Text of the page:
No Red Sox move this offseason raised more eyebrows than the decision this month to trade Marco Scutaro -- who was poised to serve as the team's everyday shortstop -- to the Rockies while turning the position over to Mike Aviles and Nick Punto.
Red Sox manager Bobby Valentine, speaking before a Hot Stove Cool Music fundraiser for the Foundation to be Named Later, suggested that while he appreciates that shortstop is usually a bedrock position for competitive teams, he's comfortable with the Sox' approach. He suggested that there are precedents for teams to succeed even with some uncertainty at arguably the most prominent up-the-middle position on the diamond.
"It seems different," Valentine said of the Sox' shortstop position, "but not so different than the world champions were last year, and not so different than the world champions have been in this city. Often the shortstop is a staple piece of the group, but the exceptions have been successful also."
That claim seemingly hearkens to an approach that the Red Sox took several years ago.
Jed Lowrie spent his college career playing second base. When the Sox drafted him out of Stanford, they shifted him to shortstop. They encountered plenty of internal and external skepticism about Lowrie’s ability to stay at the position, as current Sox GM Ben Cherington discussed a few years ago.
“There was concern voiced about Jed’s ability to stay at short long term. It was concern based on good information, sound, subjective evaluation. I saw some of those concerns myself,” Cherington said then. “It would have been really easy to go down a path of moving Jed Lowrie to second base because it was a safer place for him to play. People thought he would hit enough to be a big-leaguer at that position.
“We had enough people challenging that opinion, saying that just because this guy didn’t look like the flashiest, smoothest defender who makes highlight-reel plays on Field 3 during spring training, does that actually mean he can’t play shortstop in the big leagues? What does it take to play shortstop in the big leagues? What does it mean to be an above-average shortstop in the big leagues? How would he compare to those guys if he was on the same field, in the same lineup, in the same league?”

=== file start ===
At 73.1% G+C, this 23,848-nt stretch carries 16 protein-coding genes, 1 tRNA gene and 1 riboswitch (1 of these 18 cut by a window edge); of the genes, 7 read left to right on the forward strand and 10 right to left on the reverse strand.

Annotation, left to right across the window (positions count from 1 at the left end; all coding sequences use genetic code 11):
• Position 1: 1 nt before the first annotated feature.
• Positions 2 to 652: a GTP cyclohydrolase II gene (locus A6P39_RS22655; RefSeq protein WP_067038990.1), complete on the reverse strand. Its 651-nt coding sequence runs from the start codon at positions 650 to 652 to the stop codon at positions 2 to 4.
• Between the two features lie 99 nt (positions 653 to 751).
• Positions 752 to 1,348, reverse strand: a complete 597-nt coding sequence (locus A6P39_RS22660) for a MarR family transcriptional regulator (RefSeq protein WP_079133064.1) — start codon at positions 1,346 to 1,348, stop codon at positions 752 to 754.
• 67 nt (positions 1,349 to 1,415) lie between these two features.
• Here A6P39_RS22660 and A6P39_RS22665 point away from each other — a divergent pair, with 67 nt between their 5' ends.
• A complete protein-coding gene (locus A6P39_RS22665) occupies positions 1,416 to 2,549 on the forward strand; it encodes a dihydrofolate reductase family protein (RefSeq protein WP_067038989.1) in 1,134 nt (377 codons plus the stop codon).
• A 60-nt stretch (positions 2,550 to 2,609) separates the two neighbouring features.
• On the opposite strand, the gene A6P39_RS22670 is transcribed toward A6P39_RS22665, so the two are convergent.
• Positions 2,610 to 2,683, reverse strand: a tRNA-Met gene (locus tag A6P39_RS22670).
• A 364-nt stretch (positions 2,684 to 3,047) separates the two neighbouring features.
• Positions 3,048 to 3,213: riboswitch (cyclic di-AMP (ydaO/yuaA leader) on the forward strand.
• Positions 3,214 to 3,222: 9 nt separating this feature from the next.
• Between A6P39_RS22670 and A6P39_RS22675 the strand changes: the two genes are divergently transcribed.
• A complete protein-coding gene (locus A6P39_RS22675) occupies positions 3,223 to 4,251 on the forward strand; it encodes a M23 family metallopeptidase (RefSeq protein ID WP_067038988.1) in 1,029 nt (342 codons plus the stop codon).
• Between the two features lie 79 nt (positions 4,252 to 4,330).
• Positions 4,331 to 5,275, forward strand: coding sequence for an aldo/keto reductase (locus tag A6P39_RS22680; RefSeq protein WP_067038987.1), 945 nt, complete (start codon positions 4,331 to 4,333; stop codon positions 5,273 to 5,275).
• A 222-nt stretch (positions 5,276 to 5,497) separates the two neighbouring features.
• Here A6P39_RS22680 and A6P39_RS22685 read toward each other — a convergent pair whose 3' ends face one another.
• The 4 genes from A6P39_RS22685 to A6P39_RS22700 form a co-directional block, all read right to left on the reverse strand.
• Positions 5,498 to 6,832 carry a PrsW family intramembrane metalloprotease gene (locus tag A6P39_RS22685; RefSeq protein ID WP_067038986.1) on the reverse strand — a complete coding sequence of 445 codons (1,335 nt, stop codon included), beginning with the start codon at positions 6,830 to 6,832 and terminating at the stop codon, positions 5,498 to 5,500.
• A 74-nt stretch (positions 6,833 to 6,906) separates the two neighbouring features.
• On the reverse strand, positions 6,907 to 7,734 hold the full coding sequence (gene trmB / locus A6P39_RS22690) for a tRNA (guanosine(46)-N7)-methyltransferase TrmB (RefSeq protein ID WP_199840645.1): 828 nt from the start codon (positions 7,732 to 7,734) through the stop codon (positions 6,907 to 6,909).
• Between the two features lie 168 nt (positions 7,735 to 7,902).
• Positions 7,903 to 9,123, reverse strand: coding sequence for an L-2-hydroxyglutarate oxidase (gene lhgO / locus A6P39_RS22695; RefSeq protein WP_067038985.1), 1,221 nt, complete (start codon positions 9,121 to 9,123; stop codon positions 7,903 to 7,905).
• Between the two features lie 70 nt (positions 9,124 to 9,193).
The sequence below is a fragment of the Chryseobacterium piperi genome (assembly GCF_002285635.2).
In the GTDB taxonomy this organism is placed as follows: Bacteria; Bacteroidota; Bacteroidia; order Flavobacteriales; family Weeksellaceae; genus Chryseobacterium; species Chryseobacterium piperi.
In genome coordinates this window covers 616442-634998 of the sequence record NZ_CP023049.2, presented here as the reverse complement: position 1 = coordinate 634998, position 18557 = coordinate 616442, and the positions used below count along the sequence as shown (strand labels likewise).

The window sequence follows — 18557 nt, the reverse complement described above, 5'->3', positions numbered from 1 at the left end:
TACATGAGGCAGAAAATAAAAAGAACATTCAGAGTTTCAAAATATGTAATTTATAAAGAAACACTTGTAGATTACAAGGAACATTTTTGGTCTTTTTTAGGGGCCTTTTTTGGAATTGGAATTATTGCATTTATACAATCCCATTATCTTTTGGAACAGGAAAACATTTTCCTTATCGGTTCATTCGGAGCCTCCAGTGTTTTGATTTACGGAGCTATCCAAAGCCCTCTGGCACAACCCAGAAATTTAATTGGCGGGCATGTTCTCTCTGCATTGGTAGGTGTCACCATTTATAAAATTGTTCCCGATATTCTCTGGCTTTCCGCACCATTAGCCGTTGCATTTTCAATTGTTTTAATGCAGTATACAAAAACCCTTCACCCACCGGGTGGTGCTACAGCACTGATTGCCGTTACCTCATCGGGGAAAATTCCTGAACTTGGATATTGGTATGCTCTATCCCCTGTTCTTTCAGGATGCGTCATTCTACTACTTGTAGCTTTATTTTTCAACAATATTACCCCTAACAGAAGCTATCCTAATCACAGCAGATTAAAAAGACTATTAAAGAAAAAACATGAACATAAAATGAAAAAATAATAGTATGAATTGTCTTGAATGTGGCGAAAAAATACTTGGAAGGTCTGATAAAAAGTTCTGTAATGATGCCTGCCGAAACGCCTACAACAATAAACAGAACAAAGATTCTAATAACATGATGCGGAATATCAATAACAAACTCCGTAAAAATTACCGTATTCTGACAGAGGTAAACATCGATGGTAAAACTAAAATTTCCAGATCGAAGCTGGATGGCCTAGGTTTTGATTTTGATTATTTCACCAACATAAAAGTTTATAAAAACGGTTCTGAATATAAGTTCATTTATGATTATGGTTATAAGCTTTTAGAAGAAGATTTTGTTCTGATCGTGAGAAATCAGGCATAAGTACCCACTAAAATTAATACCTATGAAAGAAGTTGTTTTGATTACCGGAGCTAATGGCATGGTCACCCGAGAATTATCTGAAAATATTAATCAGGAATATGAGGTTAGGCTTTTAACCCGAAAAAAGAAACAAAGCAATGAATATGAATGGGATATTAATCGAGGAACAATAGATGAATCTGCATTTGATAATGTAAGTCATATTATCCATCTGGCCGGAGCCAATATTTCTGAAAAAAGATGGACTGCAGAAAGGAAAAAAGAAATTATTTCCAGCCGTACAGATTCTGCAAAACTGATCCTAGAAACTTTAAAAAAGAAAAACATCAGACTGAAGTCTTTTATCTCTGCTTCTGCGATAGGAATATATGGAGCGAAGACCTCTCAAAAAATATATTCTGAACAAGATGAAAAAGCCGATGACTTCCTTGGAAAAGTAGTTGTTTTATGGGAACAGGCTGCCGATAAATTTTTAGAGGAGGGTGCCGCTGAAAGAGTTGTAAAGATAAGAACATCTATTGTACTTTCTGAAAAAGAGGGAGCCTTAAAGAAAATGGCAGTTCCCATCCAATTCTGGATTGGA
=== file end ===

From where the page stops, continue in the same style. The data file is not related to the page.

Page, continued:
Lowrie ended up serving primarily as a shortstop for the Sox. His ability to play that position made him a more enticing asset to the Astros in the offseason trade that netted the Sox late-innings reliever Mark Melancon. The team benefited from bucking conventional wisdom about the size and shape of a major league shortstop in the case of Lowrie.
It seems safe to assume that the Red Sox went through a similar exercise to the one they explored with Lowrie when deciding whether they could trade both Scutaro and Lowrie this offseason in order to entrust shortstop to Aviles and Punto. In the spirit of those questions, then, here is a look at how the last 10 World Series winners have manned shortstop:
2011 Cardinals - Opened the year with Ryan Theriot at short, but traded for Rafael Furcal (who was having a terrible year) at the deadline and featured him at the position for the rest of the year. Cardinals shortstops combined for a .688 OPS, exactly in line with the NL average and just under the MLB average of .697.
2010 Giants - Edgar Renteria was the everyday shortstop at the start of the year, but Juan Uribe became the primary option at the position for most of the year when Renteria was injured in early May. Renteria reclaimed the position for the postseason and ended up winning World Series MVP honors. Giants shortstops had a .736 OPS, ranked eighth among the 30 major league teams.
2009 Yankees - Fellow named Derek Jeter, who had an exceptional season. Yankees shortstops produced an .868 OPS, fourth best in the majors that year.
2008 Phillies - Jimmy Rollins, who was still performing at an elite level for shortstops. Phillies shortstops had a .777 OPS, seventh best in the big leagues in 2008.